Primatology Online Course

From: $50.00 Inc GST / week for 16 weeks

Duration

100 hrs (12 months)

Exam

Optional

Tutor Support

Yes unlimited by email

Qualification

Certificate

This 100 hour primatology course covers taxonomy, physiology, psychology, husbandry (diet, care, environmental requirements), health as well as examining breeding programs designed and management and needs of primates in captivity.

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About this Course

Primatology is the scientific study of the primate order of mammals, which draws from areas such as biology, behavioural studies, anatomy and physiology and anthropology.   The Primates order includes monkeys, gorillas, lemurs, tarsiers, chimpanzees, orangutans, gibbons and more.

This 100 hour primatology course covers taxonomy, physiology, psychology, husbandry (diet, care, environmental requirements), health as well as examining breeding programs designed and management and needs of primates in captivity.

This course is suitable for:

  • wildlife managers
  • zoo keepers
  • conservationists
  • vets
  • anyone with a passion for primates and wildlife

Course Aims:

  • To understand the taxonomy, biology and management of primate animals both in captivity and the wild.
  • Discuss the nature and scope of our knowledge of primate animals.
  • Describe a variety of different species from the suborder Strepsirhini.
  • Describe a variety of different species from the suborder Haplorhini.
  • Explain the dietary requirements for different primates.
  • Explain the management of the physical wellbeing of primates.
  • Explain the psychology of primates and their natural behaviour.
  • Explain the management of the psychological wellbeing of primates in captivity.
  • Explain breeding programmes for managing the conservation of primates.
  • Explain the conservation of a range of primates.
  • Explain the management of primates in captivity.

 

There are 10 Lessons in this course:

1. Introduction to Primates – Scope, Nature, Anatomy & Physiology, Evolution and Taxonomy

    • Order Primates
    • Distinguishing Characteristics of Primates
    • Taxonomy of Primates
    • New World and Old World Monkeys
    • Anatomy and Physiology

2. The Strepsirhines

    • Family Daubentoniidae
    • Family Lorisidae (or Loridae)
    • Family Galagidae (syn. Galagonidae)
    • Family Lemuridae
    • Extinct Families
    • Examples Of Living Groups

3. The Haplorhines

    • Family Cebidae
    • Family Tarsiidae
    • Family Callitrichidae
    • Family Atelidae
    • Family Cercopithecidae
    • Family Hylobatidae
    • Family Pongidae
    • Family Hominidae
    • Tarsiers
    • Baboons
    • Drills
    • Macaques
    • Mangabey Monkeys
    • Vervet Monkeys
    • Marmosets
    • Capuchins
    • True Spider Monkeys
    • Guenon Monkeys
    • Patas Monkeys

4. Diet and Nutrition

    • Nutritional Requirements of Primates
    • Physiological Adaptations to Different Diets

5. Health – Illness, Pests and Diseases

    • Exercise
    • Observation and Assessment of Health or Condition
    • Common Illnesses
    • Pathogenic
    • Disease and Primate Conservation
    • First Aid on Humans Exposed to NHP Injuries or Body Fluids

6. Primate Behaviour in the Wild

    • Social Behaviour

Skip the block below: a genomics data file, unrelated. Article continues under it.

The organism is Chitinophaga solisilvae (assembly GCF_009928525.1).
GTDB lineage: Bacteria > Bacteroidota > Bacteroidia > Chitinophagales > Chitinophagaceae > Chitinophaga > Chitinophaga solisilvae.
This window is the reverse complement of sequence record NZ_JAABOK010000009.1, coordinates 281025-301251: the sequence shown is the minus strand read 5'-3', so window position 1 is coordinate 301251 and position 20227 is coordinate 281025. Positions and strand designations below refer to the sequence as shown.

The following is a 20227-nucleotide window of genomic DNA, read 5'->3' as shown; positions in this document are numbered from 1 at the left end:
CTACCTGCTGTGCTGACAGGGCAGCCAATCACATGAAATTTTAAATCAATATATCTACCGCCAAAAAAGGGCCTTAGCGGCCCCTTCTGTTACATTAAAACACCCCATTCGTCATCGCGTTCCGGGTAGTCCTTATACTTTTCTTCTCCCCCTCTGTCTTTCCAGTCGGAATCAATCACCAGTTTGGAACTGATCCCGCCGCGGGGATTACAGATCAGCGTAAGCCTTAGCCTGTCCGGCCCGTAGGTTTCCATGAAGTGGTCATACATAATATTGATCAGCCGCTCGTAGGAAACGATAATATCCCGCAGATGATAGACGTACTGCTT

• Social Group Composition
    • What are the benefits of living in groups for primates?
    • Physical Environment
    • Communication
    • Behaviours

7. Psychological Well-being in Primates in Captivity

    • Recognising Abnormal Behaviour
    • The Primate as a Pet
    • Social Deprivation and Primates
    • Abnormal Behaviour in Captivity
    • Self-Harm in Primates in Captivity
    • Foraging For Food
    • Managing Boredom
    • Learning and Training Primates
    • Handling Primates
    • Sedation

8. Breeding Programmes

    • Primate Groups
    • Gregarious Primates
    • Fertility and Reproduction
    • Breeding and Conceiving
    • Pregnancy and Birth

9. Conservation in the Wild of Individual Species

    • Conservation Status of Primate Species
    • Susceptibility to Extinction
    • Unique Problems
    • What Animals are most Endangered?
    • Recovery Programmes

10. Managing primates in Captivity

    • Primates in captivity
    • Enclosure Design
    • Transporting Primates
    • Reasons and Ethics of Keeping Primates in Captivity
    • Risks Working With Primates
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Your Tutor

Dr. Karin Dreyer-Haasbroek B.V.S. M.Sc. (Parasitology)
Karin Haasbroek

Karin’s love and passion for animals stem from growing up on a farm in South Africa. After gaining her Veterinary Science degree she worked in mixed general practice while completing a master’s degree in Veterinary Parasitology. Living and working in South Africa exposed Karin to a vast range of experiences in the clinical veterinary field: treating patients ranging from marmoset monkeys to lions to the everyday cat, dog or horse. Two years as a Laboratory Vet resulted in helping farmers tackling livestock health problems in a variety of farm production systems. Since her move to Western Australia with her family, Karin has been working in a small animal practice.

During her 20 years as a vet, she has been involved in several research projects and the tutoring of students in various fields of animal science. She enjoys mentoring students and sharing her knowledge and she loves helping students flourish and realise their full potential.